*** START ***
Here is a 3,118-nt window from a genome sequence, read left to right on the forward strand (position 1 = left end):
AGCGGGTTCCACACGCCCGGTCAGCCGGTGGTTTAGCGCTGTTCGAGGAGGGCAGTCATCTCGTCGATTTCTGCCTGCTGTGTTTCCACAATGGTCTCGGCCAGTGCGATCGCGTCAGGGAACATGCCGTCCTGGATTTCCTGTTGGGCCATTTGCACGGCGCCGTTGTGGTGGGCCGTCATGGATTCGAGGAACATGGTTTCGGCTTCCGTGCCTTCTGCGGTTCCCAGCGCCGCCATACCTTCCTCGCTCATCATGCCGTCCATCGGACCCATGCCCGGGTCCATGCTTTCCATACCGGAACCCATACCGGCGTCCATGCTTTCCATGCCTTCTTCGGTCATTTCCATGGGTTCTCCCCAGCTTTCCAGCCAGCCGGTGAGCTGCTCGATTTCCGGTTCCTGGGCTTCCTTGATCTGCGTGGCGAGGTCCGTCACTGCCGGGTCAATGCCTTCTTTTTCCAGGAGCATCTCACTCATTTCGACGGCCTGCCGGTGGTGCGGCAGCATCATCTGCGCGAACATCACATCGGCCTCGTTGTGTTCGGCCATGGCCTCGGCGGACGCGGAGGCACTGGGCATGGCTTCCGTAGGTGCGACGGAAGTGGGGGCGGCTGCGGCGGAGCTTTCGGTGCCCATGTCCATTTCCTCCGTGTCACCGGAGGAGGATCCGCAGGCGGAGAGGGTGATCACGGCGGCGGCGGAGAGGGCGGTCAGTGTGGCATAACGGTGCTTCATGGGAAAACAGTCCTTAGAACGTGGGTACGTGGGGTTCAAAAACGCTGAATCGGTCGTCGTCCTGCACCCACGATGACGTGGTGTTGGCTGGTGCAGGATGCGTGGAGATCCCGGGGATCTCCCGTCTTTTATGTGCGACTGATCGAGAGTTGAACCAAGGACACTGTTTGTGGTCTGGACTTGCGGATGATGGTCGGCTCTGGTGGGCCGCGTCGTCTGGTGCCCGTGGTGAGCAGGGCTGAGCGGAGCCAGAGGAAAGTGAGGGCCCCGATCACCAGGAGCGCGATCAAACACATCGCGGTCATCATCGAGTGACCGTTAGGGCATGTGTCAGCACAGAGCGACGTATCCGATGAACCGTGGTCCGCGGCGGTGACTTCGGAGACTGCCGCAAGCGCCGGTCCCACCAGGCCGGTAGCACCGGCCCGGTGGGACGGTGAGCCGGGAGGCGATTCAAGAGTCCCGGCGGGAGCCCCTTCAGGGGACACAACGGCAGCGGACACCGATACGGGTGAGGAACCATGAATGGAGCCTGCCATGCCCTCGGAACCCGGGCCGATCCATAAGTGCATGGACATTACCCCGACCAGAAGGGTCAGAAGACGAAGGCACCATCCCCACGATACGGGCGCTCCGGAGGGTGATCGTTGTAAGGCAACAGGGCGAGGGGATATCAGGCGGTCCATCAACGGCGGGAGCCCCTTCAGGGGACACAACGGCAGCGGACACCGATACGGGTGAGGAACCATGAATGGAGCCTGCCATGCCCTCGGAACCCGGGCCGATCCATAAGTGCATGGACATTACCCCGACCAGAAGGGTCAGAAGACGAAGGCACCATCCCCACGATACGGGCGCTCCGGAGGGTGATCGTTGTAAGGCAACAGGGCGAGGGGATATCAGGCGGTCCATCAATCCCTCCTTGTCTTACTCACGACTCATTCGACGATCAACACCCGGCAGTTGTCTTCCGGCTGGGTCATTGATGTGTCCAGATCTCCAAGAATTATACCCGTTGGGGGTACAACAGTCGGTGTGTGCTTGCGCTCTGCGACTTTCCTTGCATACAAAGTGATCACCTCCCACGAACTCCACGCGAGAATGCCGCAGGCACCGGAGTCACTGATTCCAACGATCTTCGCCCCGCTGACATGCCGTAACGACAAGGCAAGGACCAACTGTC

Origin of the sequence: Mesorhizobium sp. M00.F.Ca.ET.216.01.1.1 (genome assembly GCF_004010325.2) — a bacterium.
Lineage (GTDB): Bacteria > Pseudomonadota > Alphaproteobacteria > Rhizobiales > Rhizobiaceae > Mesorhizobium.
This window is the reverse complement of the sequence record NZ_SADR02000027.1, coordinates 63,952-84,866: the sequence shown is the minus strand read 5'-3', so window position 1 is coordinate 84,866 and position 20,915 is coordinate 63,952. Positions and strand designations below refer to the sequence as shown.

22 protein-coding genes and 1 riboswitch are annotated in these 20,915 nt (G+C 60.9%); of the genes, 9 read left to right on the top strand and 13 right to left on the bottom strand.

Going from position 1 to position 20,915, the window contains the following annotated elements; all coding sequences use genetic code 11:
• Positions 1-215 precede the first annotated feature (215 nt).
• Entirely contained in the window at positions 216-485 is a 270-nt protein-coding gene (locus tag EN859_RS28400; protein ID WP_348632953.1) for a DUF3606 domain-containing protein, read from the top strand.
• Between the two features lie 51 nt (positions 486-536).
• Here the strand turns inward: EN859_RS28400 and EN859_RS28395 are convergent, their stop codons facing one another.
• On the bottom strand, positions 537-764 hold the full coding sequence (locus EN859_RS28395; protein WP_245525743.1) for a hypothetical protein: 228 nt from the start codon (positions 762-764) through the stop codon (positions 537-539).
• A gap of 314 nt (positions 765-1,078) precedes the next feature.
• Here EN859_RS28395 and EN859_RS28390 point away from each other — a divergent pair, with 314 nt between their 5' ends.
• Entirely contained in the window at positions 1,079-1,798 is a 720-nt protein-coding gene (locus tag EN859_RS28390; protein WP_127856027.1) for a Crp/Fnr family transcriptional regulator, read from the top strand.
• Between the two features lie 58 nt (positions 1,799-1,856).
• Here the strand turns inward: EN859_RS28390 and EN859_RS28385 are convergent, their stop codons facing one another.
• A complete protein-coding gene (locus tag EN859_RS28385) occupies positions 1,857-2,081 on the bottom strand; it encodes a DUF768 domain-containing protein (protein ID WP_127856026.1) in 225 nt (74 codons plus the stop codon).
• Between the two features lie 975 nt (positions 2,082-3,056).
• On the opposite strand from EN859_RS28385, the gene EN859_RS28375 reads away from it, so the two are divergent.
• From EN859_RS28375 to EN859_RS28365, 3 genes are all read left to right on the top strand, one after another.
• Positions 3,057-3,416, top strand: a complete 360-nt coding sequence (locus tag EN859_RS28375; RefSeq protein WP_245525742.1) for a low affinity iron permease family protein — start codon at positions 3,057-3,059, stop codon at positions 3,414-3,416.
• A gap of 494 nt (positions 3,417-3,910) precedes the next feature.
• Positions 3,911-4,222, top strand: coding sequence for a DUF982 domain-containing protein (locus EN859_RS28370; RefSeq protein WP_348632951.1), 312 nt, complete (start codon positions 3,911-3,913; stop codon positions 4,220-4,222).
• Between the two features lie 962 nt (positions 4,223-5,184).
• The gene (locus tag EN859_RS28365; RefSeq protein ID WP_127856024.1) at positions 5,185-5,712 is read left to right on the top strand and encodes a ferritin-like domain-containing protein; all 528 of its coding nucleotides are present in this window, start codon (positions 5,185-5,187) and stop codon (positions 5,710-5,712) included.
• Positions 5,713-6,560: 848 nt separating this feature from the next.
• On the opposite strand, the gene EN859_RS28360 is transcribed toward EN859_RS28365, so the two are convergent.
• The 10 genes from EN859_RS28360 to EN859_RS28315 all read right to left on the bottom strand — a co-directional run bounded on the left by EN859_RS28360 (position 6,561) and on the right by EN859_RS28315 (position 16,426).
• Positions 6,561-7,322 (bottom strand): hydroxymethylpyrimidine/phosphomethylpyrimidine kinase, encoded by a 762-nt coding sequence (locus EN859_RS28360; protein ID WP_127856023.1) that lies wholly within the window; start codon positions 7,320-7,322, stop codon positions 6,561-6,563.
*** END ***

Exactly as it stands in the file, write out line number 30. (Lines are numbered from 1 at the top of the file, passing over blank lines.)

• Positions 6,561-7,322 (bottom strand): hydroxymethylpyrimidine/phosphomethylpyrimidine kinase, encoded by a 762-nt coding sequence (locus EN859_RS28360; protein ID WP_127856023.1) that lies wholly within the window; start codon positions 7,320-7,322, stop codon positions 6,561-6,563.